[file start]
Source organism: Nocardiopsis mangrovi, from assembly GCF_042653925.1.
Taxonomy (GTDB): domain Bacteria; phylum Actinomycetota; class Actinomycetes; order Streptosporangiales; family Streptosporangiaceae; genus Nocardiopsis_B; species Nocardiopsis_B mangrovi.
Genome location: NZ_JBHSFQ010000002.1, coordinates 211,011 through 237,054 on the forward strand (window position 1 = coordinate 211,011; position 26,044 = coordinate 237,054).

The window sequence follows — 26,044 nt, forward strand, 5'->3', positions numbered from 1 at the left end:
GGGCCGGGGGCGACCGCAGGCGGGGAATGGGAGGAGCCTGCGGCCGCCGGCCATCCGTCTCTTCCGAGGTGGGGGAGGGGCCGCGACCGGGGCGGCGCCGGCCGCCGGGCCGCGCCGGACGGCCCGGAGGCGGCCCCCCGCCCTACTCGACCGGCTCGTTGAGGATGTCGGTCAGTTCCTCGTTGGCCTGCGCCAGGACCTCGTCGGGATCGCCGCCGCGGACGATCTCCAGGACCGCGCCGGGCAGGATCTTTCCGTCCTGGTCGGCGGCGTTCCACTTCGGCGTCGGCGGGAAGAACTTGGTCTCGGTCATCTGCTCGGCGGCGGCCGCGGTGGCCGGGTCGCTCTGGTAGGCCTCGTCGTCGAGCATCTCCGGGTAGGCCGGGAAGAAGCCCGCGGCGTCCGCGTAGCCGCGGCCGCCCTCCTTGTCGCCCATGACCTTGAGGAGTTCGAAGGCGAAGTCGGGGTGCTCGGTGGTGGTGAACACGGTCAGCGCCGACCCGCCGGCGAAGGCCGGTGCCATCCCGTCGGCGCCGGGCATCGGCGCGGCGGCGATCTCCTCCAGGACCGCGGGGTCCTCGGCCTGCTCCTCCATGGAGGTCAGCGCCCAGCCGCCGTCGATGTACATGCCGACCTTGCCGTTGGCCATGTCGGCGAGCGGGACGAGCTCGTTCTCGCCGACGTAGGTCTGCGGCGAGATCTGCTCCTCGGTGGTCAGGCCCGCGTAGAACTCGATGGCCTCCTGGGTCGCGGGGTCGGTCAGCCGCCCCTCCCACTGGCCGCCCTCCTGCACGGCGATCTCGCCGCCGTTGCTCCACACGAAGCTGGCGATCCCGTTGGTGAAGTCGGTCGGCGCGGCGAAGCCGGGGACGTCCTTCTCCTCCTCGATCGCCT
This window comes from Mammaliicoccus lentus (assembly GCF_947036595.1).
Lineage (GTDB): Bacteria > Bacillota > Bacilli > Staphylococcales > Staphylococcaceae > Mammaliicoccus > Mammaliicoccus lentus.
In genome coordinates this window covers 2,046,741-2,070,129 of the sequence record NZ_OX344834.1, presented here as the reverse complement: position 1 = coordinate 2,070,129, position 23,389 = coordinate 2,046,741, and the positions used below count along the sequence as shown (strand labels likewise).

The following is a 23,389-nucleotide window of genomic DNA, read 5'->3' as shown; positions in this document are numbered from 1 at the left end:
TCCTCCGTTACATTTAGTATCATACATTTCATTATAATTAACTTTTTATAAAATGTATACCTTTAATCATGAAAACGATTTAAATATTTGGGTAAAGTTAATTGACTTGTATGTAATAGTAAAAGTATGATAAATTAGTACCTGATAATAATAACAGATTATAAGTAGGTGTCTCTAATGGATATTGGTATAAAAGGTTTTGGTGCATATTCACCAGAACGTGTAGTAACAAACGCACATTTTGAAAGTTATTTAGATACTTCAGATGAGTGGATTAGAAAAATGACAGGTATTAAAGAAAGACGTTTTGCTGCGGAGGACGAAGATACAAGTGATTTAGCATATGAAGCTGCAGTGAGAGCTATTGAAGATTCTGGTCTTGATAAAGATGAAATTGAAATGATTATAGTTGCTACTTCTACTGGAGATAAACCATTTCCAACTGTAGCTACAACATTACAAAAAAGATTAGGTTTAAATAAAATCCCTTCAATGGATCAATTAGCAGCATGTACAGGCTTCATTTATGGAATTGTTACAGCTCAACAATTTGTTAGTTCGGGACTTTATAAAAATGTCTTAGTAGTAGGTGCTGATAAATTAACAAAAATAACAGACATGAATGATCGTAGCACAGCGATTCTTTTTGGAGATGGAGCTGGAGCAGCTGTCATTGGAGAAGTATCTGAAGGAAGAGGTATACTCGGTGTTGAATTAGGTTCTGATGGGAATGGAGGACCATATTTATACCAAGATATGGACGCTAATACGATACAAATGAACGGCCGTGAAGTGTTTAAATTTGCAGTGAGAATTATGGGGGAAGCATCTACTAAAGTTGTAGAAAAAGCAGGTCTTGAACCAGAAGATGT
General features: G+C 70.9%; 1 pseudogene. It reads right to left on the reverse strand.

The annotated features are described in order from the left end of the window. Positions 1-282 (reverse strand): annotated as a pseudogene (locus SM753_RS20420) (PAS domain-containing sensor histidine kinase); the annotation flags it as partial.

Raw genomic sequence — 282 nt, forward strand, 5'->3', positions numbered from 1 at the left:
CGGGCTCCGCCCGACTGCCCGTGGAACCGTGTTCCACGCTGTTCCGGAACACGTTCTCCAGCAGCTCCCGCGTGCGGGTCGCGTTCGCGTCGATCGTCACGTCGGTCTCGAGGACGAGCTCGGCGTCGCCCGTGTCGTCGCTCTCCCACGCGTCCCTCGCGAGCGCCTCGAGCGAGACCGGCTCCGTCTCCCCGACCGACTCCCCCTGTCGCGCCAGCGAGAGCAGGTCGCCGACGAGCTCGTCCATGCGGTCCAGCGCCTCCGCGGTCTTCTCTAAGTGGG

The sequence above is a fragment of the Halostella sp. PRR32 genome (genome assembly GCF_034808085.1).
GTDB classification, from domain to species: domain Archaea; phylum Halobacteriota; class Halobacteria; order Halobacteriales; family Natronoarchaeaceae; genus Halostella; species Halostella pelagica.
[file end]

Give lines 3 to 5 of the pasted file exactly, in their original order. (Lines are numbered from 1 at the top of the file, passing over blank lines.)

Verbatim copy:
Genome location: NZ_JBHSFQ010000002.1, coordinates 211,011 through 237,054 on the forward strand (window position 1 = coordinate 211,011; position 26,044 = coordinate 237,054).

The window sequence follows — 26,044 nt, forward strand, 5'->3', positions numbered from 1 at the left end:
GGGCCGGGGGCGACCGCAGGCGGGGAATGGGAGGAGCCTGCGGCCGCCGGCCATCCGTCTCTTCCGAGGTGGGGGAGGGGCCGCGACCGGGGCGGCGCCGGCCGCCGGGCCGCGCCGGACGGCCCGGAGGCGGCCCCCCGCCCTACTCGACCGGCTCGTTGAGGATGTCGGTCAGTTCCTCGTTGGCCTGCGCCAGGACCTCGTCGGGATCGCCGCCGCGGACGATCTCCAGGACCGCGCCGGGCAGGATCTTTCCGTCCTGGTCGGCGGCGTTCCACTTCGGCGTCGGCGGGAAGAACTTGGTCTCGGTCATCTGCTCGGCGGCGGCCGCGGTGGCCGGGTCGCTCTGGTAGGCCTCGTCGTCGAGCATCTCCGGGTAGGCCGGGAAGAAGCCCGCGGCGTCCGCGTAGCCGCGGCCGCCCTCCTTGTCGCCCATGACCTTGAGGAGTTCGAAGGCGAAGTCGGGGTGCTCGGTGGTGGTGAACACGGTCAGCGCCGACCCGCCGGCGAAGGCCGGTGCCATCCCGTCGGCGCCGGGCATCGGCGCGGCGGCGATCTCCTCCAGGACCGCGGGGTCCTCGGCCTGCTCCTCCATGGAGGTCAGCGCCCAGCCGCCGTCGATGTACATGCCGACCTTGCCGTTGGCCATGTCGGCGAGCGGGACGAGCTCGTTCTCGCCGACGTAGGTCTGCGGCGAGATCTGCTCCTCGGTGGTCAGGCCCGCGTAGAACTCGATGGCCTCCTGGGTCGCGGGGTCGGTCAGCCGCCCCTCCCACTGGCCGCCCTCCTGCACGGCGATCTCGCCGCCGTTGCTCCACACGAAGCTGGCGATCCCGTTGGTGAAGTCGGTCGGCGCGGCGAAGCCGGGGACGTCCTTCTCCTCCTCGATCGCCT